Monday, June 18, 2012

Updates on Jacksonville’s Proposed Anti-Discrimination Ordinance


The City Council of Jacksonville, Florida is currently considering Human Rights Ordinance 296, a provision which would prohibit discrimination based on sexual orientation and gender identity. The ordinance would alter the wording in an existing anti-discrimination bill to include LGBT people and protect them from discrimination in housing, employment, and access to private business. The provision has been debated in Jacksonville City Council meetings, but has not yet been voted on. 

Opponents of the law say that it would jeopardize the liberty of business owners and faith leaders. Attorney Roger Gannum claims that the law would force people to give “their stamp of approval for a behavior that they have a disagreement with.” Other opponents, including District 4 Senate candidate Aaron Bean, say that the bill would open up companies to a flood of lawsuits.

Despite these claims, businesses have expressed their support for the ordinance. The Jacksonville Civic Council, composed of 55 corporations and about 41,000 employees in the city, took out a full-page ad in the Florida Times-Union in support of the bill and commented that the provision will create a “business-friendly” environment in Jacksonville. Also, 87-percent of Fortune 500 companies have policies which ban discrimination based on sexual orientation, and 46-percent also prohibit discrimination based on gender identity. Major businesses seem to agree that anti-discrimination policies increase productivity and foster economic growth. Jacksonville remains the largest city in Florida without an anti-discrimination ordinance that includes protections on the basis of sexual orientation and gender identity, and people are worried that this will hinder economic investment.

In addition to businesses, 25 religious leaders in Jacksonville have also expressed their support for Human Rights Ordinance 296. The coalition sent a letter to Mayor Alvin Brown urging him to support the provision. “We believe that it is inherently unfair to leave a segment of Jacksonville’s citizens open to being fired, denied housing, or denied services in public venues based solely on the fact that they are gay, lesbian, bisexual or transgender,” the letter said.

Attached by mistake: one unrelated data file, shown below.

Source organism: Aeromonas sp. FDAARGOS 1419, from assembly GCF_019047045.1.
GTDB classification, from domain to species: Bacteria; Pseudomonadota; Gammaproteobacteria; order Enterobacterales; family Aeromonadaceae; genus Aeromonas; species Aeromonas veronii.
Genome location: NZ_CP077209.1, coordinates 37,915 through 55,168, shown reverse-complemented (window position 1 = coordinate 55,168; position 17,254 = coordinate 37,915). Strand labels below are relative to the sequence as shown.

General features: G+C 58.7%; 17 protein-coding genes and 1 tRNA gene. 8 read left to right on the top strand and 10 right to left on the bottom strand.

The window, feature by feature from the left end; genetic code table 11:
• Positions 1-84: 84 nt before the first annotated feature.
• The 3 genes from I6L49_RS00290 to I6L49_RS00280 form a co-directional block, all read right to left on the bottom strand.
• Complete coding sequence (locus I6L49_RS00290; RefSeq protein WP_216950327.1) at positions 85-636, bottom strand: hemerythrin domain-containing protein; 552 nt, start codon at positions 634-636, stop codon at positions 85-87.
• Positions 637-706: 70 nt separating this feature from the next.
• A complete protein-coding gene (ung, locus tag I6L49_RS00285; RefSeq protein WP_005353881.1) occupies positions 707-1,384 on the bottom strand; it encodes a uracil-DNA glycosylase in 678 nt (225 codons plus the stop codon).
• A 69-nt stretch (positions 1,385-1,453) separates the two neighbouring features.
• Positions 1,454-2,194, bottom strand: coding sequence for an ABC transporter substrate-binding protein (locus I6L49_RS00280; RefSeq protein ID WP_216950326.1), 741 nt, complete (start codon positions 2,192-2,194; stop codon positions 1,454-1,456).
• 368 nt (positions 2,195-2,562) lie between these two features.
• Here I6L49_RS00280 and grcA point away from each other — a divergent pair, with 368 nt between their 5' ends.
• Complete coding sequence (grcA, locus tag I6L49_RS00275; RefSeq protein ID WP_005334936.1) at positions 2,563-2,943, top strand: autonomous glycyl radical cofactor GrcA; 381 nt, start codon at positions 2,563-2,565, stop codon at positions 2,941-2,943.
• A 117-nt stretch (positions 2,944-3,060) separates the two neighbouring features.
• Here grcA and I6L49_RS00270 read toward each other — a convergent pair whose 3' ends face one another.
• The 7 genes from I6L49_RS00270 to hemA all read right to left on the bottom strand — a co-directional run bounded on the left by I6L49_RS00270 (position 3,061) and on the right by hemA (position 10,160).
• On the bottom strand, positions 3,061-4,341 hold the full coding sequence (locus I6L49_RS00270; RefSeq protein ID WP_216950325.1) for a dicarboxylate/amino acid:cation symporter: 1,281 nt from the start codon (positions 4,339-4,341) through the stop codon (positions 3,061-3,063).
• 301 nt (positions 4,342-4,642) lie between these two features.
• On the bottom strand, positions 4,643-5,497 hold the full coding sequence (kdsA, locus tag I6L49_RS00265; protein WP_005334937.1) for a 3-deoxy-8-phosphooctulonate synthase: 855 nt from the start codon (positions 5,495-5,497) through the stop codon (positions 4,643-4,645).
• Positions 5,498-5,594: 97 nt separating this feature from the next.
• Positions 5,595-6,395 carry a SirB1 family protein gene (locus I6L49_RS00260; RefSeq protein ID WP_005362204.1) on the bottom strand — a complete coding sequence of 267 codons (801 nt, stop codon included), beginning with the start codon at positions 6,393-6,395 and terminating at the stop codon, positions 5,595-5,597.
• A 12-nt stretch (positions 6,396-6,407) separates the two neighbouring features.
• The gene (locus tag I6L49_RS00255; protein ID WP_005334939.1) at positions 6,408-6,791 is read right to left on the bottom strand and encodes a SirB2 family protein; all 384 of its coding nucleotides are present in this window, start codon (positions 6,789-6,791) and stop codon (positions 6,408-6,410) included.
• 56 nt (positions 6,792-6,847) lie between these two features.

Take Action: Current City Council President Stephen Joost says that he expects the ordinance to be voted on in the next two weeks, though he has not stated his opinion for or against the ordinance. If you live in Jacksonville, it is critical that you express your support for Human Rights Ordinance 296 by clicking here, and let the City Council know that you are against LGBT workplace discrimination.

The debates surrounding Human Rights Ordinance 296 resemble similar arguments for the passage of the Employment Non-Discrimination Act (ENDA), which was presented in front of the Senate Health, Education, Labor and Pensions Committee Tuesday. ENDA would prohibit employment discrimination against LGBT people across the nation. Please read more about ENDA today, and tell your Members of Congress that you support equality in the workplace by clicking here.

4 comments:

Aaron said...

I hope there are available information about this ordinance even on a pocket folder printing. It doesn't need to have all the explanation in it, just the key points would be enough.

Jordan Marcus said...

Discrimination at this day and age is something that is surprisingly still palpable in some communities. It would be best to address this and make realistic target planning for its advocacy campaigns in terms of financial and manpower aspect.

Michael Ryan said...

Much of the discrimination stems from the school. At this point, this should be addressed, not just with information and advocacy campaigns but also re-education of students as to why this trait be avoided and its impact on learning.

August Wilson said...

Discrimination is one of the triggers that teenagers turn to gangs and fraternities. These are groups that help them build their reputation and gives them the sense of security, especially in a school where bullying based on discrimination is rampant. It is important for school officials not just to advocate this ordinance, it is also important to keep an eye on the teenagers.